Trodden with the cattle's feet;
But a Pebble of the brook,
Warbled out these metres meet:

Love seeketh only self to please,
To bind another to Its delight,
Joys in another's loss of ease,
And builds a Hell in Heaven's despite.
Just a little note to those interested in naming literary devices.  The lines "So sung a little Clod of Clay,/ Trodden with the cattle's feet" is an example not of parataxis but hypotaxis.  The second phrase is not mere juxtaposition; it shows a causal relationship. Syntaxis is a more complex and long sentence structure that can be found in Milton's Paradise Lost.


Emily Dickinson employed the hymn stanza as her form. It makes sense that she would do this, considering her upbringing and her life experiences.  It's her voice.  Other poets use other types of forms: sonnets, villanelles, etc.  All forms, even "free verse" forms, usually develop a pattern of some sort by using parallel constructions, repetition and variations, visual arrangements on the page of text or white space.

Poems that do not have the pattern of measured lines are still likely to have a pattern recognizable to readers in our culture. Poems can be structured as lists, letters, prayers, brief narratives, elegies, odes, monologues, dialogues, and many other common, recognizable modes like definition, classification, comparison, contrast, cause, effect, argument that are also found in essays and fiction.  For example, the classification pattern was used in Wallace Stevens poem, "13 Different Ways of Looking at a Blackbird."  The comparison pattern was used by Lawrence Ferlinghetti in his poem, "Two Scavengers in a Truck, Two Beautiful People in a Mercedes."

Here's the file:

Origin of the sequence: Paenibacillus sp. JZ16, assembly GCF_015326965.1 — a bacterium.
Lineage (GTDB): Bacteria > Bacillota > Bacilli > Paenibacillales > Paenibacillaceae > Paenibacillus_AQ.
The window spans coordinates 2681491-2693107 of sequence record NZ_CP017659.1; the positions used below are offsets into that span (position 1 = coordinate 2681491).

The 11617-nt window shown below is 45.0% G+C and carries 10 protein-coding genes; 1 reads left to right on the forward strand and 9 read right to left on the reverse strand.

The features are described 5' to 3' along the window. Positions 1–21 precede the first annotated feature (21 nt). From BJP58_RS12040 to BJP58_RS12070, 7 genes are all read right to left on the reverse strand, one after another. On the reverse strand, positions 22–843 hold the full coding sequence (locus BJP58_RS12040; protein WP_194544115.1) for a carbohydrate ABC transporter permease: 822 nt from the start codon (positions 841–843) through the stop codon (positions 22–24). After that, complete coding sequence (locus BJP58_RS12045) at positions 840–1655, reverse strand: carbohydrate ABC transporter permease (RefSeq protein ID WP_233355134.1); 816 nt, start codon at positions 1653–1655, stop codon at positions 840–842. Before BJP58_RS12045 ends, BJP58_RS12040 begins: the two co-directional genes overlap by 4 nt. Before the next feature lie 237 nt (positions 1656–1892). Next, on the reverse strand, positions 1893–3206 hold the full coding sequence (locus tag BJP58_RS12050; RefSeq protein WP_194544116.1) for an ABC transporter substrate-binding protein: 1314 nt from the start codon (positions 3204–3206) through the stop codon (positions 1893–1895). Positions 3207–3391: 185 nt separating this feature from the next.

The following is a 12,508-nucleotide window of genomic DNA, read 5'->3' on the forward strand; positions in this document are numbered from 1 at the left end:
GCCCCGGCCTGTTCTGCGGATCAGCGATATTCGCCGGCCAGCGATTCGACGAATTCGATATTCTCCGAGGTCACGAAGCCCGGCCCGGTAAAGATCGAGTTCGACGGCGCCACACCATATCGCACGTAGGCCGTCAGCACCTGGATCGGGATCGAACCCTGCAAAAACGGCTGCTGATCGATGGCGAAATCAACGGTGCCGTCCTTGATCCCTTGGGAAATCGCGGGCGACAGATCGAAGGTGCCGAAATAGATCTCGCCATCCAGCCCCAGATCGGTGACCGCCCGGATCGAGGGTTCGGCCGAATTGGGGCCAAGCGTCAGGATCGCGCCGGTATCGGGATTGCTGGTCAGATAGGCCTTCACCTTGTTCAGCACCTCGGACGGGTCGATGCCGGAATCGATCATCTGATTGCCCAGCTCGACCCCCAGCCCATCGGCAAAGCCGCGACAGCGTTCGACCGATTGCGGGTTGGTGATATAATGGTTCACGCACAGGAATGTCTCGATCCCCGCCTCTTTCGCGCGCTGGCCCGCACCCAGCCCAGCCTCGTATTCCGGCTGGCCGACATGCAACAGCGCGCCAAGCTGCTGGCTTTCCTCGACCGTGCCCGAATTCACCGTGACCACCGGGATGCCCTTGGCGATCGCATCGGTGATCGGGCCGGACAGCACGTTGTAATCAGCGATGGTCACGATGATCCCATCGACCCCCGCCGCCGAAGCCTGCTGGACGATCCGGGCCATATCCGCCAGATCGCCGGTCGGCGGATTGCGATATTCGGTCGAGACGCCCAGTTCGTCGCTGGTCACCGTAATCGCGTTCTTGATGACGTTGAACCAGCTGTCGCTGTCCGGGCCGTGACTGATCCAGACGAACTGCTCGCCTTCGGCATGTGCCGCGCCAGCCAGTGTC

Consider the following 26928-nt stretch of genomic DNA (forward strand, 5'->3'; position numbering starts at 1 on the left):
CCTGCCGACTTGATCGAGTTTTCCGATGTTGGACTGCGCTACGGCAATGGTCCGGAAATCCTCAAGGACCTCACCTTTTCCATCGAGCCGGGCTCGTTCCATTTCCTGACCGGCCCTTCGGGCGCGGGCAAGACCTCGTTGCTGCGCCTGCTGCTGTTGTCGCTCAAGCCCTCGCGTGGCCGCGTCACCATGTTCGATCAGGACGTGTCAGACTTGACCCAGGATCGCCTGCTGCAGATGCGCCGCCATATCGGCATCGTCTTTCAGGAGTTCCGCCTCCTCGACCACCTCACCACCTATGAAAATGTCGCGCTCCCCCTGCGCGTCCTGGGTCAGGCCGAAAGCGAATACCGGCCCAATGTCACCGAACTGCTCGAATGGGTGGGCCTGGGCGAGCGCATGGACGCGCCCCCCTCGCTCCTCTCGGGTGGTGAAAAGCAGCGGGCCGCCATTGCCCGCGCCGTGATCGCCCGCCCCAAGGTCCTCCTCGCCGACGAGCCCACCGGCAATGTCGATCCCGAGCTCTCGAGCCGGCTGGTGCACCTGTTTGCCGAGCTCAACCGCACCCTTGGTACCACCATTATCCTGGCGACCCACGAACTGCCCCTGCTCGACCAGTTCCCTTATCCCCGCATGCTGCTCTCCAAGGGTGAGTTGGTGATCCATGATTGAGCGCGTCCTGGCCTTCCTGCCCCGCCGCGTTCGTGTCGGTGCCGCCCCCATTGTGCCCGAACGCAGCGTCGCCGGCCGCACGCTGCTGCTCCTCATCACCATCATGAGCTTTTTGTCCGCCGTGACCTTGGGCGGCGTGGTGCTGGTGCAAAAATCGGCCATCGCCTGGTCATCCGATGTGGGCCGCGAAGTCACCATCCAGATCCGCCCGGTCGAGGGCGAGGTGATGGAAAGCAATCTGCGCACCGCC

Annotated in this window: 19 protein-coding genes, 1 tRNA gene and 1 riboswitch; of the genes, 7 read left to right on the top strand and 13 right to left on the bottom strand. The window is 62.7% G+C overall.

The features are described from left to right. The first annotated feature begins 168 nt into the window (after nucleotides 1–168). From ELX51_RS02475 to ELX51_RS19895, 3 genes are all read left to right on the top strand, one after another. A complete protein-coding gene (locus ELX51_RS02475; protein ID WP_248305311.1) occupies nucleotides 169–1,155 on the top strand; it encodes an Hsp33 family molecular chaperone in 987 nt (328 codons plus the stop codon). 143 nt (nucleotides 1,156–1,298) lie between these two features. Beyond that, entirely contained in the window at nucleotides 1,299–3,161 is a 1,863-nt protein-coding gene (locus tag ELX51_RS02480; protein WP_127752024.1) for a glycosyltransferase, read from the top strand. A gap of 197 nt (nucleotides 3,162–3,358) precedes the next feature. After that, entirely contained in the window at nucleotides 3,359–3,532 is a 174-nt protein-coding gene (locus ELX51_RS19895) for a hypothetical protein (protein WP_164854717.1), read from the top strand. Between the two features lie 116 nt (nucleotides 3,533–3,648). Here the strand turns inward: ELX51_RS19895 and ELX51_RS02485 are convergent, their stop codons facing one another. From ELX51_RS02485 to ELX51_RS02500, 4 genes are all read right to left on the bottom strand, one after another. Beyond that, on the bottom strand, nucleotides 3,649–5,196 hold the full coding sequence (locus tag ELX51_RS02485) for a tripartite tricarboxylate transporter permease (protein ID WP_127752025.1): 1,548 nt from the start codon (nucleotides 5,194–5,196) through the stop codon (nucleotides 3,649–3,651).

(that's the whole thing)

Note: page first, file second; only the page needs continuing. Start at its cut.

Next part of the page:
Considering poetry and spirituality, I want to point to the anaphora form.  This list form is characterized by repetition at the beginning of the lines. The end of the line goes elsewhere. This type of form is common in the Bible, and it was also used by Walt Whitman and many others. An example of anaphora is this poem "Night Song" by Lisel Mueller:
Among rocks, I am the loose one,
among arrows, I am the heart,
among daughters, I am the recluse,
among sons, the one who dies young.

Among answers, I am the question,
between lovers, I am the sword,
among scars, I am the fresh wound,
among confetti, the black flag.

Among shoes, I am the one with the pebble,
among days, the one that never comes,
among the bones you find on the beach
the one that sings was mine
In poetry, to use a word more than once gives emphasis.  "Among" and "I am" occur several times in this poem, and it seems to underline the world's and the narrator's multiplicity.  The poem repetition does "intone."  It becomes very powerful.  In anaphoras, poets often use prepositions or conjunctions: if, because, when, since, etc.  Each of these words will create a particular effect.

To Love, To Sing